Gianni Pettena

Born in 1940 in Bolzano (IT)
Lives and works in Fiesole (IT)

Paper/Midwestern Ocean

Performative installation, strips of paper, wire mesh, tape
Dimensions variables
Year of Purchase: 2011

Gianni Pettena is an artist and an art theorist. He has taught in Italy, the UK, and the US. He studied architecture in Florence where he is one of the chief representatives of radical architecture——a movement established in Italy in 1965, which developed through 1975, spreading across Europe. Driven by the desire to rethink architecture in response to society, through the use of artistic experimentation as a more flexible means of elaboration than the generally accepted functionalist point of view, this subversive movement explores the porous boundaries between art, architecture, and society. Refuting the twofold division which opposes the gratuitousness of art and the functionality of architecture, the movement discerns in these two domains the same questioning of community space.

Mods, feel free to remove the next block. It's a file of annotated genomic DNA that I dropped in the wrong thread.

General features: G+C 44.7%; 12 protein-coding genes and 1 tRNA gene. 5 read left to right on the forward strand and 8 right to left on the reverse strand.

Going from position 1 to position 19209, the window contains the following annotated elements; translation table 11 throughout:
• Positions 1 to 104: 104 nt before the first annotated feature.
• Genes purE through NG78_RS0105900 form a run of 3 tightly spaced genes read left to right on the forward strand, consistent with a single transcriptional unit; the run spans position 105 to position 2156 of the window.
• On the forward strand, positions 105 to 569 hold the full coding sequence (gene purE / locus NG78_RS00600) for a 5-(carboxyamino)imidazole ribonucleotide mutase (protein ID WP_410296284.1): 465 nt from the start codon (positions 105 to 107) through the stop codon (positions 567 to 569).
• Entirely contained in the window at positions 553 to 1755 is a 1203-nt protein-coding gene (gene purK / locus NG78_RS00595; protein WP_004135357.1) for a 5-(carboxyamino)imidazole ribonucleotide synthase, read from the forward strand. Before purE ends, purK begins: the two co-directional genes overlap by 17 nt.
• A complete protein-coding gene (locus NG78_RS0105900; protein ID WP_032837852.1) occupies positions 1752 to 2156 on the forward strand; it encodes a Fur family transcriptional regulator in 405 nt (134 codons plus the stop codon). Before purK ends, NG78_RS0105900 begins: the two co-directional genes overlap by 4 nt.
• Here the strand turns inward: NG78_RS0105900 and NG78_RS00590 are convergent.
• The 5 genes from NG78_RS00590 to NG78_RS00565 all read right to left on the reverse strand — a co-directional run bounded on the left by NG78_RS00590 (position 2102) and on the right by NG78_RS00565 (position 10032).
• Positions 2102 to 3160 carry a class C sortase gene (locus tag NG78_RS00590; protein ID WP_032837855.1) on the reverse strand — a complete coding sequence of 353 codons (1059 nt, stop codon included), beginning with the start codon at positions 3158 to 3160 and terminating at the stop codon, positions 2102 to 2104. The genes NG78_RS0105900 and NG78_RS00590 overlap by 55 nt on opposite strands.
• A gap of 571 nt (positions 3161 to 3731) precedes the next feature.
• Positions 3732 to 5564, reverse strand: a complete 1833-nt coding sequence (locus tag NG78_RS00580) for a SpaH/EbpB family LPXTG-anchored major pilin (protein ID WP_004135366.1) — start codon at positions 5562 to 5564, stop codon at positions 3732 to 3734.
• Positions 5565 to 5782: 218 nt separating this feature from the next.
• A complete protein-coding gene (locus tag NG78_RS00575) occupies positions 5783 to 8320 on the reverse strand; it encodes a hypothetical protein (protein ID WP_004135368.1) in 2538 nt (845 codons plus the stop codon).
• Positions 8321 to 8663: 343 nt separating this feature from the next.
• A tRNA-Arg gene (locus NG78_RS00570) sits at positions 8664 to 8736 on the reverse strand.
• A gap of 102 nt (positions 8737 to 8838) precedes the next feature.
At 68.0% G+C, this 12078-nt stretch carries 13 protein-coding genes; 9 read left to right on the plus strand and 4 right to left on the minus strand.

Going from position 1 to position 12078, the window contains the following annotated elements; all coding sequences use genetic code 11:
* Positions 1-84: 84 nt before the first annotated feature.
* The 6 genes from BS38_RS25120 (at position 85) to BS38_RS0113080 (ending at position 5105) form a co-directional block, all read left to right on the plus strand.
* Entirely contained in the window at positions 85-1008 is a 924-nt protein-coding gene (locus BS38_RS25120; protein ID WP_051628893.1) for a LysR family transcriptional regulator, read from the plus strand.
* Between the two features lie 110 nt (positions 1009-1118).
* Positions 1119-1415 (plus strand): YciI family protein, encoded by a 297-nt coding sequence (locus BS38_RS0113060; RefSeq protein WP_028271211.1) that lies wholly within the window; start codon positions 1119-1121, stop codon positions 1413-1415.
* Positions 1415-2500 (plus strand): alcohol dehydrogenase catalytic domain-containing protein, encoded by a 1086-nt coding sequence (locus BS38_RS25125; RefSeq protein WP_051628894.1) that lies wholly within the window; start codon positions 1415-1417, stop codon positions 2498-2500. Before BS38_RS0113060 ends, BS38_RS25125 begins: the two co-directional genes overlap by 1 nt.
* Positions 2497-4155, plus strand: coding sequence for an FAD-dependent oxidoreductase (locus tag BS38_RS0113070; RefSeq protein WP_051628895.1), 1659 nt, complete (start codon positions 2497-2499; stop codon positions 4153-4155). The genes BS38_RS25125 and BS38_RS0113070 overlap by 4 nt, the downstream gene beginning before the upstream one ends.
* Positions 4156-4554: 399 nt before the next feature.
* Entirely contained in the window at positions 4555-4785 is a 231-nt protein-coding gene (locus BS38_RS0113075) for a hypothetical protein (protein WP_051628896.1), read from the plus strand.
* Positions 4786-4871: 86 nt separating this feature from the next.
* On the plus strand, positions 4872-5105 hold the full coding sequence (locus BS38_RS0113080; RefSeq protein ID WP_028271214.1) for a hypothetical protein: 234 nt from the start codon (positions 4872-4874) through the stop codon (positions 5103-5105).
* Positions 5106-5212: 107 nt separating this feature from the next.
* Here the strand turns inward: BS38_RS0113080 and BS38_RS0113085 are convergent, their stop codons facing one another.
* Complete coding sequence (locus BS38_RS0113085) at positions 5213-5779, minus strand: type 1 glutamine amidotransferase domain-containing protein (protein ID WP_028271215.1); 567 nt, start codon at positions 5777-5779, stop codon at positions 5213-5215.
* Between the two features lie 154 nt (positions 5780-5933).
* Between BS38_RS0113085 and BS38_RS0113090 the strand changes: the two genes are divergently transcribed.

Paper is an installation first created by Gianni Pettena in 1971, on the occasion of a conference at an American university. Mocking the institutional context, Pettena filled a conference room with paper strips which the public was obliged to cut in order to clear their way. The artist has thus replaced the customary passivity of an audience removed from artistic discourse with collective experimentation at the level of the work. Art becomes a journey, an experience of space, and an engagement of the body with the tangible environment. This interaction between the public and the work, which challenges the frozen, institutional character of art, is evocative of the approaches of various contemporary artistic currents, and especially of the Situationist International.
The minimalism of the materials, underscored by the title Paper, and the mobile configuration of the work which modifies the process of cutting, break free from the architectonic form traditionally assigned to construction.
By contrasting the determinism of a fixed, massive, imposing structure, with the free wandering of an individual, this light, pliable installation offers an infinite potential of personal labyrinths created by the paths adopted by each visitor. In an elementary form, it brings together the question of how we inhabit space and the evocation of collective networks.

Alice Pfister

Note written for the catalog of the exhibition Erre, variations labyrinthiques presented at the Centre Pompidou-Metz from September 2011 to March 2012.
© Éditions du Centre Pompidou-Metz, 2011